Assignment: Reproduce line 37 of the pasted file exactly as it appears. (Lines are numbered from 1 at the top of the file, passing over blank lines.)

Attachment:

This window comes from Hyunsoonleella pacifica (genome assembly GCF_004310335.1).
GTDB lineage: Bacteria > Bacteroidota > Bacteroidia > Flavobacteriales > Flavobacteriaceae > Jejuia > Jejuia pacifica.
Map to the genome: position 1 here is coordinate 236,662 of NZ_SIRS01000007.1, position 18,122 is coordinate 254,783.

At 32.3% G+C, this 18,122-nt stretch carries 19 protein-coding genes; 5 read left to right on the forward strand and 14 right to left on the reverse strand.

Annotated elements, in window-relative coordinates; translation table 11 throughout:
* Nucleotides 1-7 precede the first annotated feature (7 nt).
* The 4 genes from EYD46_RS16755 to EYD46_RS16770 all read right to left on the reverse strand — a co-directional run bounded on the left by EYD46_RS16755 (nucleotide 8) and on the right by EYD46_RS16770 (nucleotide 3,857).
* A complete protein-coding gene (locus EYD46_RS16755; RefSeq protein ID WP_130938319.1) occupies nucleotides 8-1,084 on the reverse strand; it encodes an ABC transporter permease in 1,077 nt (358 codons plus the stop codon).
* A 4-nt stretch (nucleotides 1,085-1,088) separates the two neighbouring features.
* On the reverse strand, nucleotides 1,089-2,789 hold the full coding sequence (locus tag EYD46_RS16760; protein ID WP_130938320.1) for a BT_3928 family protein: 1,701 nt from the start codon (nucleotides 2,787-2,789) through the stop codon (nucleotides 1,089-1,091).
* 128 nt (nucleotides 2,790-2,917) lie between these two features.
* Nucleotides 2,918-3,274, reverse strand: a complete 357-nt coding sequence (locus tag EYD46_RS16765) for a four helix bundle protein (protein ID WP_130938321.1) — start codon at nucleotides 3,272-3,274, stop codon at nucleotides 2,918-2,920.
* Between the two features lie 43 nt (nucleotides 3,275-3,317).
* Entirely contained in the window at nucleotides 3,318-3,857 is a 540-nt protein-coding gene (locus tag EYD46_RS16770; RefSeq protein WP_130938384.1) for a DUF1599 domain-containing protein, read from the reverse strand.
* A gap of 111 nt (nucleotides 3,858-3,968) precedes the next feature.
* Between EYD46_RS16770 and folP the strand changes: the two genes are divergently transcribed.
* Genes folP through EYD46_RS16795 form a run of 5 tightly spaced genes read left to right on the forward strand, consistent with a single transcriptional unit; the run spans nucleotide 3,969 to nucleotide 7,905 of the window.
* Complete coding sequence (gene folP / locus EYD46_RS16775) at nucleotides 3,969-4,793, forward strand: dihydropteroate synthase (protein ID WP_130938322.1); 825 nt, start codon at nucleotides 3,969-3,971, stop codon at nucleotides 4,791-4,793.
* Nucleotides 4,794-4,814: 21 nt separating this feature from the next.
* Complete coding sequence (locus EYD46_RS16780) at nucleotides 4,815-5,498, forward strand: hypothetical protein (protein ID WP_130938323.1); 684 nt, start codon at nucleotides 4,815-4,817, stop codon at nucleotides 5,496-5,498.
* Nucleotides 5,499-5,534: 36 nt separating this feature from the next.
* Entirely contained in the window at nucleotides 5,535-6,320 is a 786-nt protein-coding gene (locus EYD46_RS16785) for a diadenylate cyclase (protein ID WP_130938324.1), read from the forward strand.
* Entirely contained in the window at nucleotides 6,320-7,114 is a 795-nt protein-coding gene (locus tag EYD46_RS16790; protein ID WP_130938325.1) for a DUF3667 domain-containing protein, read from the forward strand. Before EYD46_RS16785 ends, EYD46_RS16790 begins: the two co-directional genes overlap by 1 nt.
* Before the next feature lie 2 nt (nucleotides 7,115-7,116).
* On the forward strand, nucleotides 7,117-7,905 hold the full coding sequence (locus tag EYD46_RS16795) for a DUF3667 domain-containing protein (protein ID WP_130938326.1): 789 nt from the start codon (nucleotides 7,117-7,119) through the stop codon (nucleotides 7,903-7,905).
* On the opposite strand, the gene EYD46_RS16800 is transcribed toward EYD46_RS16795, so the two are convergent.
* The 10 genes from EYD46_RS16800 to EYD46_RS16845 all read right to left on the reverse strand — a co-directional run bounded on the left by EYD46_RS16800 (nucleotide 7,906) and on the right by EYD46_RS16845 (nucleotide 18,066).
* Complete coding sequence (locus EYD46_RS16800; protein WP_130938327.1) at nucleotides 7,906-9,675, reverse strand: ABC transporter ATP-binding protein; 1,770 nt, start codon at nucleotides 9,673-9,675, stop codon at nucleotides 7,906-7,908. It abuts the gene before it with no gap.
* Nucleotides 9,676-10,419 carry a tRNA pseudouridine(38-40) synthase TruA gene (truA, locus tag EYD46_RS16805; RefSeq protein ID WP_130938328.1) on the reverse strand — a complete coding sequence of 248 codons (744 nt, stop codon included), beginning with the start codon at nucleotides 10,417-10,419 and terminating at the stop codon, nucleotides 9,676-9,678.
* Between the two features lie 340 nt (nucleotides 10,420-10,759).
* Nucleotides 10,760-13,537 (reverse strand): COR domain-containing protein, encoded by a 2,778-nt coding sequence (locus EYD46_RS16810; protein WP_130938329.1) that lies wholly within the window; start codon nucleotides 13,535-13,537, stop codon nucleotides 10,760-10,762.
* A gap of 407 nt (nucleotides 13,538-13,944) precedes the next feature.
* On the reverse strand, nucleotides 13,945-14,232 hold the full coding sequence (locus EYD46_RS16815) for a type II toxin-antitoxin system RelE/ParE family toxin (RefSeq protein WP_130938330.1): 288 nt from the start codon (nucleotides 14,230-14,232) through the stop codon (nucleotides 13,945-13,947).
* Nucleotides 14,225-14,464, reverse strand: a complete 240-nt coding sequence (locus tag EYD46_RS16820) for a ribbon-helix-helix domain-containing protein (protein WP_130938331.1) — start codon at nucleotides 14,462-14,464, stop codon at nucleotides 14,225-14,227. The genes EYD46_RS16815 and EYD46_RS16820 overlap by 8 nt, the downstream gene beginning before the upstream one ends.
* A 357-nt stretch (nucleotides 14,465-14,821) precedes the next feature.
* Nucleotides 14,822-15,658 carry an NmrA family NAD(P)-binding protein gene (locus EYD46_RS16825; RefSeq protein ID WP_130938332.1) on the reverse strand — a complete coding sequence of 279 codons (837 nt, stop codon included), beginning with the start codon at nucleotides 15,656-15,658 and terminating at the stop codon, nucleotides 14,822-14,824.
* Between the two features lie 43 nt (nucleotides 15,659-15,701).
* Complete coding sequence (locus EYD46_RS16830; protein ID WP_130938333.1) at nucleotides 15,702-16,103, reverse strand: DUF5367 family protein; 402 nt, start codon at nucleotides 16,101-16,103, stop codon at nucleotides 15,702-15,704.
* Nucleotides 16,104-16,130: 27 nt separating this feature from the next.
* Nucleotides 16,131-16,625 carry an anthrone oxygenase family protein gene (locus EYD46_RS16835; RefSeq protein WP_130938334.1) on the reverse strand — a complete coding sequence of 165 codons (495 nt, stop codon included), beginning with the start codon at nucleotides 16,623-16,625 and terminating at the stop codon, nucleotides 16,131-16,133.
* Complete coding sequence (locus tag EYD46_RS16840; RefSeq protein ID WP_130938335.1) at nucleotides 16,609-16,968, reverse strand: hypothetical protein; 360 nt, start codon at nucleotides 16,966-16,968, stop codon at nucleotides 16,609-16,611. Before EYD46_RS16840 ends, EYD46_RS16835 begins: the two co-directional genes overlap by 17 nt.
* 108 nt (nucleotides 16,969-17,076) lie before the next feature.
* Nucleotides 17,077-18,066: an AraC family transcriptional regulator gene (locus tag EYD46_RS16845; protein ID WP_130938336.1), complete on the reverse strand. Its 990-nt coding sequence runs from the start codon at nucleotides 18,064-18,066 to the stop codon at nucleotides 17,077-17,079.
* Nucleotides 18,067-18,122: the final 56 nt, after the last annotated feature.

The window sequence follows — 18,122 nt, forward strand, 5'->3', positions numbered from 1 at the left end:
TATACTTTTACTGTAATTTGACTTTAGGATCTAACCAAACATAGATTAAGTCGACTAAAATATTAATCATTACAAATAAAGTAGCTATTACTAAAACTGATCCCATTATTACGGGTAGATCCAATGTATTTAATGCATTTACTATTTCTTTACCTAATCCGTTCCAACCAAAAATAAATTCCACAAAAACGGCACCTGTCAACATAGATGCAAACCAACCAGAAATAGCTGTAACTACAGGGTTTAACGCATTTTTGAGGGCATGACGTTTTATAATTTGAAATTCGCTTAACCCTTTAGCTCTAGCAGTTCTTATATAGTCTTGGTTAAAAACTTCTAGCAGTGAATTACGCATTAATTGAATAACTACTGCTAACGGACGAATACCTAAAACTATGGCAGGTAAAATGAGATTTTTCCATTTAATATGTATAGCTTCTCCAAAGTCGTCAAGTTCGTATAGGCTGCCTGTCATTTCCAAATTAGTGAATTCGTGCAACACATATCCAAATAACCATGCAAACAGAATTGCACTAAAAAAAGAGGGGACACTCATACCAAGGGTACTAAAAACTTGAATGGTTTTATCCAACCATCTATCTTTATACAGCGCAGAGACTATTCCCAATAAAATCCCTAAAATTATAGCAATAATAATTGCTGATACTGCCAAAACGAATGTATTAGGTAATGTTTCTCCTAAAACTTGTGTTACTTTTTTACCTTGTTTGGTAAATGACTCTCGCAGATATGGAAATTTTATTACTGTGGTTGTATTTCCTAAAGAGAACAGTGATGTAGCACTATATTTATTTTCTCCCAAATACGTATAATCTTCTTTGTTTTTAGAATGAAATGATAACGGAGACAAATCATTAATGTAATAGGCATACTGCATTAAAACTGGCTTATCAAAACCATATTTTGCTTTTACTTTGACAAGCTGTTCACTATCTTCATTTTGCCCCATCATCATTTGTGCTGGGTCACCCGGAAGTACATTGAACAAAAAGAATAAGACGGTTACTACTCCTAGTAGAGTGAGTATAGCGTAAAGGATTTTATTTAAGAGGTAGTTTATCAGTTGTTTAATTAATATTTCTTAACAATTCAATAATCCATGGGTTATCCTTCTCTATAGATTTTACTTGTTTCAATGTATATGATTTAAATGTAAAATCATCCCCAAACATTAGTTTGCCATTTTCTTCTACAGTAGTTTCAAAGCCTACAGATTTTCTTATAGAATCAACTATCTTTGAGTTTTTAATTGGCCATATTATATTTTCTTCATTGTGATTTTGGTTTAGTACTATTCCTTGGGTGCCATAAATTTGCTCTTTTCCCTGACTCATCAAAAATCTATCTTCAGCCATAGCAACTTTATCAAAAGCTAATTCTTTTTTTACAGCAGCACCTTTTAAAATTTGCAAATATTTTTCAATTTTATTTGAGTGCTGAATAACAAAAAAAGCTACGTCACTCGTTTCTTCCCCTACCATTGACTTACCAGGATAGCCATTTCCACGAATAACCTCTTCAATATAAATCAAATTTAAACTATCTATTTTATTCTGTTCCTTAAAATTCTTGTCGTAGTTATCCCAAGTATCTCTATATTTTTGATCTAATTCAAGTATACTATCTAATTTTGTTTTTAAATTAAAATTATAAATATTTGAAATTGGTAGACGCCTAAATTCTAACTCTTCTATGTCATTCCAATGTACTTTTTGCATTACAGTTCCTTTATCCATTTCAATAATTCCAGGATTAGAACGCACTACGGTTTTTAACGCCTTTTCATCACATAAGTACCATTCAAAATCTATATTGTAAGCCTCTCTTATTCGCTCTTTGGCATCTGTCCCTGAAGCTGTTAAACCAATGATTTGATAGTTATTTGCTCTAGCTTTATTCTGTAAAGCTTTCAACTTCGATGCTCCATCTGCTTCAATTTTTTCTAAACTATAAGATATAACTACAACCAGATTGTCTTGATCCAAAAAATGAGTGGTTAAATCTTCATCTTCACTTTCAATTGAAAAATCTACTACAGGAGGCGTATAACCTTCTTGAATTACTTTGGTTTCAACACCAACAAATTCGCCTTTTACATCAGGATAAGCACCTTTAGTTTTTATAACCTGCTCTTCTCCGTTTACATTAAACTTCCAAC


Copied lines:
* Between the two features lie 43 nt (nucleotides 15,659-15,701).